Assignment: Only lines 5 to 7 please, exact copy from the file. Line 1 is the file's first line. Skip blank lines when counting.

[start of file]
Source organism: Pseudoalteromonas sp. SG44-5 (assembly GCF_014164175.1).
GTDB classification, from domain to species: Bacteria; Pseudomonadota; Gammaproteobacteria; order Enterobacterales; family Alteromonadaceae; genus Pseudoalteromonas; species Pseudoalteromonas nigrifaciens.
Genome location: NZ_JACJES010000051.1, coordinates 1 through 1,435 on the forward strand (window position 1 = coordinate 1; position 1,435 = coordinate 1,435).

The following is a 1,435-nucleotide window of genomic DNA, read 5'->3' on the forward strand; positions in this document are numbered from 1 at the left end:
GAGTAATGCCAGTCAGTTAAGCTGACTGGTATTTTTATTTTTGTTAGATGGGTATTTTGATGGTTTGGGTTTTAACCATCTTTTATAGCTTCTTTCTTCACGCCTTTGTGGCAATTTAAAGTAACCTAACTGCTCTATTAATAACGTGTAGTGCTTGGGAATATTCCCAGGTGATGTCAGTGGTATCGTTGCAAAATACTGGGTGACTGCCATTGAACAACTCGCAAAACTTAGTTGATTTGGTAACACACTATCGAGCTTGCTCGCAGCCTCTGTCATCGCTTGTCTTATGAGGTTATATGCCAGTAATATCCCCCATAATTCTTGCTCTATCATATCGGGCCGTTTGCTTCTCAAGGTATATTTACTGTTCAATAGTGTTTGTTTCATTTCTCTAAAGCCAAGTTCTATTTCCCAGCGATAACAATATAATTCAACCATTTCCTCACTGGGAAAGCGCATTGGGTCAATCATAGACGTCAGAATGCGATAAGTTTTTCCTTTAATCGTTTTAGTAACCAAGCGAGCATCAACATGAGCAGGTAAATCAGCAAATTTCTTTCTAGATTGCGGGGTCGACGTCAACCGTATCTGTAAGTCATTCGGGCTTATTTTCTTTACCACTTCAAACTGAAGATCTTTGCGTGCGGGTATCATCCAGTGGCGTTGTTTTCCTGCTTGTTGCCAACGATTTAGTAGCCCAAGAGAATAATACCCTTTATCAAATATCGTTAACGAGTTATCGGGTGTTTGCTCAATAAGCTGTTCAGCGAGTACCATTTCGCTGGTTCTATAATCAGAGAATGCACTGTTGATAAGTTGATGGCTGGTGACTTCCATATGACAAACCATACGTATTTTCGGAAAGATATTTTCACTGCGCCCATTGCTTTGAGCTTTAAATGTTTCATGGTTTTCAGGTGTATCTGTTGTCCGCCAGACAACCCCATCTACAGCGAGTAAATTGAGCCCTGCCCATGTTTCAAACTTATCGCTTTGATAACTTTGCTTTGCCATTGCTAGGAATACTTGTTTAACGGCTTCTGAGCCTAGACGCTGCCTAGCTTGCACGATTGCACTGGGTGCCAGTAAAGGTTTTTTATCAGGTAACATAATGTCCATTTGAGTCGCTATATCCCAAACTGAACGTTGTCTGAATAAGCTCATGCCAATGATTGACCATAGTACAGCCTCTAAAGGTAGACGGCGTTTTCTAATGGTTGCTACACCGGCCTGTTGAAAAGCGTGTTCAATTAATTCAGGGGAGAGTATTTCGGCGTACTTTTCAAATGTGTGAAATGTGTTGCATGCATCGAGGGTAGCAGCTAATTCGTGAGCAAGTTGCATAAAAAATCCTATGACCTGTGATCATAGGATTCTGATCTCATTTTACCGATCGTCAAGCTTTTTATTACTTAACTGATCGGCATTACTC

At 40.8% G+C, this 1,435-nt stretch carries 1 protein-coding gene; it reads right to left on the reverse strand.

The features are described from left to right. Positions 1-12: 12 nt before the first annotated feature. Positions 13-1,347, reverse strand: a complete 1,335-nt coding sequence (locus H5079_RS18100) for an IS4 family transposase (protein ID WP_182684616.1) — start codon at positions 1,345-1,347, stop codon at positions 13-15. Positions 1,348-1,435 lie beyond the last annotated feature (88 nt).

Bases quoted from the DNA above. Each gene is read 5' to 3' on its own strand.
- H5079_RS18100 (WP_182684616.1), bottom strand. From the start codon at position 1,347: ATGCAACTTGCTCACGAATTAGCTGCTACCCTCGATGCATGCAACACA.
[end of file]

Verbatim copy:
GAGTAATGCCAGTCAGTTAAGCTGACTGGTATTTTTATTTTTGTTAGATGGGTATTTTGATGGTTTGGGTTTTAACCATCTTTTATAGCTTCTTTCTTCACGCCTTTGTGGCAATTTAAAGTAACCTAACTGCTCTATTAATAACGTGTAGTGCTTGGGAATATTCCCAGGTGATGTCAGTGGTATCGTTGCAAAATACTGGGTGACTGCCATTGAACAACTCGCAAAACTTAGTTGATTTGGTAACACACTATCGAGCTTGCTCGCAGCCTCTGTCATCGCTTGTCTTATGAGGTTATATGCCAGTAATATCCCCCATAATTCTTGCTCTATCATATCGGGCCGTTTGCTTCTCAAGGTATATTTACTGTTCAATAGTGTTTGTTTCATTTCTCTAAAGCCAAGTTCTATTTCCCAGCGATAACAATATAATTCAACCATTTCCTCACTGGGAAAGCGCATTGGGTCAATCATAGACGTCAGAATGCGATAAGTTTTTCCTTTAATCGTTTTAGTAACCAAGCGAGCATCAACATGAGCAGGTAAATCAGCAAATTTCTTTCTAGATTGCGGGGTCGACGTCAACCGTATCTGTAAGTCATTCGGGCTTATTTTCTTTACCACTTCAAACTGAAGATCTTTGCGTGCGGGTATCATCCAGTGGCGTTGTTTTCCTGCTTGTTGCCAACGATTTAGTAGCCCAAGAGAATAATACCCTTTATCAAATATCGTTAACGAGTTATCGGGTGTTTGCTCAATAAGCTGTTCAGCGAGTACCATTTCGCTGGTTCTATAATCAGAGAATGCACTGTTGATAAGTTGATGGCTGGTGACTTCCATATGACAAACCATACGTATTTTCGGAAAGATATTTTCACTGCGCCCATTGCTTTGAGCTTTAAATGTTTCATGGTTTTCAGGTGTATCTGTTGTCCGCCAGACAACCCCATCTACAGCGAGTAAATTGAGCCCTGCCCATGTTTCAAACTTATCGCTTTGATAACTTTGCTTTGCCATTGCTAGGAATACTTGTTTAACGGCTTCTGAGCCTAGACGCTGCCTAGCTTGCACGATTGCACTGGGTGCCAGTAAAGGTTTTTTATCAGGTAACATAATGTCCATTTGAGTCGCTATATCCCAAACTGAACGTTGTCTGAATAAGCTCATGCCAATGATTGACCATAGTACAGCCTCTAAAGGTAGACGGCGTTTTCTAATGGTTGCTACACCGGCCTGTTGAAAAGCGTGTTCAATTAATTCAGGGGAGAGTATTTCGGCGTACTTTTCAAATGTGTGAAATGTGTTGCATGCATCGAGGGTAGCAGCTAATTCGTGAGCAAGTTGCATAAAAAATCCTATGACCTGTGATCATAGGATTCTGATCTCATTTTACCGATCGTCAAGCTTTTTATTACTTAACTGATCGGCATTACTC

At 40.8% G+C, this 1,435-nt stretch carries 1 protein-coding gene; it reads right to left on the reverse strand.

The features are described from left to right. Positions 1-12: 12 nt before the first annotated feature. Positions 13-1,347, reverse strand: a complete 1,335-nt coding sequence (locus H5079_RS18100) for an IS4 family transposase (protein ID WP_182684616.1) — start codon at positions 1,345-1,347, stop codon at positions 13-15. Positions 1,348-1,435 lie beyond the last annotated feature (88 nt).